IGN gave it an 8.5 out of 10 "great" rating, praising almost every element of the game. Praise was given to the map design, described as "a crazily chromed out, sepia-tone landscape of industrial structures", car modeling, saying "The car models are especially sleek looking too", the car line up and the return of exotics. Particularly strong praise was given to the police system, saying "The cops are never that smart, but they continually grow in aggressiveness and numbers." and "they add that very necessary component of challenge, annoyance, and heat that makes this game so fun". Praise even went to the cut scenes and their casting, which usually falls victim to critics, saying "this mixture of animated, highly colored FMV characters and stylized backgrounds is both imaginative and refreshing".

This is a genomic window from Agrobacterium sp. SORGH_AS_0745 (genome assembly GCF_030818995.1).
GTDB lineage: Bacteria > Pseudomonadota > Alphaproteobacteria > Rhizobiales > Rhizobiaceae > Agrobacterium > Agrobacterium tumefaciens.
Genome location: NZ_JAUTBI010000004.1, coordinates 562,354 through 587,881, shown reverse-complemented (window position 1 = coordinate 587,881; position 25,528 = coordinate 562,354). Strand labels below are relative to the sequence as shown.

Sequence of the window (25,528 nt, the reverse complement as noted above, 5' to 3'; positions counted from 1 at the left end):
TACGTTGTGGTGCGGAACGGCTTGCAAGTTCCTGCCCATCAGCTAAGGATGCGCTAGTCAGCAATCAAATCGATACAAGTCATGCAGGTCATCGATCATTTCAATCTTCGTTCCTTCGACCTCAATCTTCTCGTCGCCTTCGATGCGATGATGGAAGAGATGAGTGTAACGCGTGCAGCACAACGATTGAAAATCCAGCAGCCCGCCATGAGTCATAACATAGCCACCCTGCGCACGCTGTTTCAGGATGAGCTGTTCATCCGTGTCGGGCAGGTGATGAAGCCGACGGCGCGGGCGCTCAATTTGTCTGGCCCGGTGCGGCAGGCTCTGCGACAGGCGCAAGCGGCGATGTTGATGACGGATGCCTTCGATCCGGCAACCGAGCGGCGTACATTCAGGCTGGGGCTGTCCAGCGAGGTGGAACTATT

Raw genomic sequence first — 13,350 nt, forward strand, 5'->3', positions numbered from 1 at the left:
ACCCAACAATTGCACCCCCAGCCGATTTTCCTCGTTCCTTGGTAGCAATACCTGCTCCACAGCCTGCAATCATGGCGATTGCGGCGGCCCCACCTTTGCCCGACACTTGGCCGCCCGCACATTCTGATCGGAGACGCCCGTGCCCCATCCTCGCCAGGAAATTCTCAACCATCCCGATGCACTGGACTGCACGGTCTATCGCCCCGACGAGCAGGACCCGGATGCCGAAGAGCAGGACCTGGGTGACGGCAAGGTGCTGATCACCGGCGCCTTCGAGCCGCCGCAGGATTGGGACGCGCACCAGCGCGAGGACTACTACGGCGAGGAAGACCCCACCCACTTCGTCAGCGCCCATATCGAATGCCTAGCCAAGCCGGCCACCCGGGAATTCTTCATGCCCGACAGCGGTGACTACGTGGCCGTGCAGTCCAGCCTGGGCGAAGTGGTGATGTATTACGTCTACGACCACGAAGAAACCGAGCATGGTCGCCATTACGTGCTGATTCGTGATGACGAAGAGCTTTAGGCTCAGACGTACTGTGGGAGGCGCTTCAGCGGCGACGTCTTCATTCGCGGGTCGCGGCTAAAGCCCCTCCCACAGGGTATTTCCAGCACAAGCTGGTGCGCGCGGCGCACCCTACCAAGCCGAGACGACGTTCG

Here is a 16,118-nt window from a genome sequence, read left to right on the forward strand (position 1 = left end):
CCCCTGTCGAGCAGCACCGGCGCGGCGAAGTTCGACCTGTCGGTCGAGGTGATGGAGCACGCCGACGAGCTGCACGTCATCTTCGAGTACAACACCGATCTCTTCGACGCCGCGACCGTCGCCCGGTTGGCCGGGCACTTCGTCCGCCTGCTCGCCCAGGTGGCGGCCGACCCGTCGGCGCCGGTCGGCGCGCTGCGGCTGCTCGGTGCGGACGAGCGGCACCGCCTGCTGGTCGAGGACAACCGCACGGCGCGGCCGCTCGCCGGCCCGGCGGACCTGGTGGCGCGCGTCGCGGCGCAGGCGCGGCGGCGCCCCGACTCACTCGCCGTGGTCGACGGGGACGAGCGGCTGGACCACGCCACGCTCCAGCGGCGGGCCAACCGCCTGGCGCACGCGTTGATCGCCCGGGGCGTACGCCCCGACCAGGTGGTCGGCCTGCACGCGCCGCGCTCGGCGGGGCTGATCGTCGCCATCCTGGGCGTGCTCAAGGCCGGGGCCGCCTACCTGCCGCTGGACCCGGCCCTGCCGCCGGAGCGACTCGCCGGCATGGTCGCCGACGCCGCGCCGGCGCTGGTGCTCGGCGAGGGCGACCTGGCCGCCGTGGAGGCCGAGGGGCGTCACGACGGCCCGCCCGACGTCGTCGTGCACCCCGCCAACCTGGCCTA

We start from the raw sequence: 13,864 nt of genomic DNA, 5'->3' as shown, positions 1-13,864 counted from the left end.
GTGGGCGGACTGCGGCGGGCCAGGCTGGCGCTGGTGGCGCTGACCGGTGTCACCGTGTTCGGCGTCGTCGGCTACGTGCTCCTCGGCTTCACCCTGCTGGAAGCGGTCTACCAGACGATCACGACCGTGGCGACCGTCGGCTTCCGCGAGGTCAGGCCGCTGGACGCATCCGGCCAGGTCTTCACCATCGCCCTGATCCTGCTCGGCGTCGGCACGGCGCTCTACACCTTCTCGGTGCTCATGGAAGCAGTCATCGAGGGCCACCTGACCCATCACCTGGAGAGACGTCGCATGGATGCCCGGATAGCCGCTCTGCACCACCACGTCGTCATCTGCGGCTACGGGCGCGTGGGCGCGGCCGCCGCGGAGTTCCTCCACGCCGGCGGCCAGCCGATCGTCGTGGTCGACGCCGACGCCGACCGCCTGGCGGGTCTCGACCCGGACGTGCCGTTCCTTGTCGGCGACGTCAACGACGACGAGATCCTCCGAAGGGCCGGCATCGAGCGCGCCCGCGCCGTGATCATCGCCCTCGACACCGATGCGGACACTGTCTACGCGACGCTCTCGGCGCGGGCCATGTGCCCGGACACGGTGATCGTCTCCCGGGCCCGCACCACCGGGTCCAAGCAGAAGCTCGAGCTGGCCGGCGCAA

Need for Speed: World Online

    Need for Speed: World Online is an upcoming massively multiplayer online racing game, developed by EA Black Box and EA Singapore. The game will feature Rockport and Palmont, locations of Most Wanted and Carbon respectively.

    References

    External links

  • Official Website

  • Official Black Edition website

    Wikipedia logo This article is from Wikipedia – the free encyclopedia that anyone can edit. The text is licensed under the GNU Free Documentation License and uses material from the Wikipedia article Need for Speed: Most Wanted. You can edit this article here.